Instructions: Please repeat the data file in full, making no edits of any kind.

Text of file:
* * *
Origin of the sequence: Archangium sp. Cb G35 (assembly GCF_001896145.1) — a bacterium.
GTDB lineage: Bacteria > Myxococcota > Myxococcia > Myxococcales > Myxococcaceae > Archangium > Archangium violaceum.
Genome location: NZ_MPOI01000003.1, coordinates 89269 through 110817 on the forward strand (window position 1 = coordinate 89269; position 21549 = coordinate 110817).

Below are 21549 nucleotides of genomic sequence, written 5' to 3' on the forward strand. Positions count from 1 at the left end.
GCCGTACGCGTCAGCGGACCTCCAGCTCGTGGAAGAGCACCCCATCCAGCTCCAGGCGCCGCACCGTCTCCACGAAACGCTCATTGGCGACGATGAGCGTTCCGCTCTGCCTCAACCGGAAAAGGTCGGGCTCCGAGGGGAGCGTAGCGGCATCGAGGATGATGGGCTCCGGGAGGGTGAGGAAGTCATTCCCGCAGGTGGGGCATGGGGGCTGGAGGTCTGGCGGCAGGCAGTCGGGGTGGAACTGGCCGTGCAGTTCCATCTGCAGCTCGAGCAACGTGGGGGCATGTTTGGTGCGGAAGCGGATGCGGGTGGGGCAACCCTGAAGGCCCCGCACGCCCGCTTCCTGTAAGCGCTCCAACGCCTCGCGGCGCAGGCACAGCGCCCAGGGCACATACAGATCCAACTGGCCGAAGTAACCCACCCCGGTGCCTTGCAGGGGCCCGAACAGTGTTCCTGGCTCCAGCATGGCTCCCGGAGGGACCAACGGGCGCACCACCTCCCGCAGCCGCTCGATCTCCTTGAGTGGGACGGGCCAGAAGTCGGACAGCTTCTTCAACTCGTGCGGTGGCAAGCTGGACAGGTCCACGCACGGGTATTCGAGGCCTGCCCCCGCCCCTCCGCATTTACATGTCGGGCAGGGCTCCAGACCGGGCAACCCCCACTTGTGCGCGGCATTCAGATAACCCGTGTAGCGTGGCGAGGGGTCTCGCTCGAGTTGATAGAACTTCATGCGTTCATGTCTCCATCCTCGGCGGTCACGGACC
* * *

Origin of the sequence: Archangium sp. Cb G35 (assembly GCF_001896145.1) — a bacterium.
GTDB lineage: Bacteria > Myxococcota > Myxococcia > Myxococcales > Myxococcaceae > Archangium > Archangium violaceum.
Genome location: NZ_MPOI01000003.1, coordinates 89269 through 110817 on the forward strand (window position 1 = coordinate 89269; position 21549 = coordinate 110817).

Below are 21549 nucleotides of genomic sequence, written 5' to 3' on the forward strand. Positions count from 1 at the left end.
GCCGTACGCGTCAGCGGACCTCCAGCTCGTGGAAGAGCACCCCATCCAGCTCCAGGCGCCGCACCGTCTCCACGAAACGCTCATTGGCGACGATGAGCGTTCCGCTCTGCCTCAACCGGAAAAGGTCGGGCTCCGAGGGGAGCGTAGCGGCATCGAGGATGATGGGCTCCGGGAGGGTGAGGAAGTCATTCCCGCAGGTGGGGCATGGGGGCTGGAGGTCTGGCGGCAGGCAGTCGGGGTGGAACTGGCCGTGCAGTTCCATCTGCAGCTCGAGCAACGTGGGGGCATGTTTGGTGCGGAAGCGGATGCGGGTGGGGCAACCCTGAAGGCCCCGCACGCCCGCTTCCTGTAAGCGCTCCAACGCCTCGCGGCGCAGGCACAGCGCCCAGGGCACATACAGATCCAACTGGCCGAAGTAACCCACCCCGGTGCCTTGCAGGGGCCCGAACAGTGTTCCTGGCTCCAGCATGGCTCCCGGAGGGACCAACGGGCGCACCACCTCCCGCAGCCGCTCGATCTCCTTGAGTGGGACGGGCCAGAAGTCGGACAGCTTCTTCAACTCGTGCGGTGGCAAGCTGGACAGGTCCACGCACGGGTATTCGAGGCCTGCCCCCGCCCCTCCGCATTTACATGTCGGGCAGGGCTCCAGACCGGGCAACCCCCACTTGTGCGCGGCATTCAGATAACCCGTGTAGCGTGGCGAGGGGTCTCGCTCGAGTTGATAGAACTTCATGCGTTCATGTCTCCATCCTCGGCGGTCACGGACC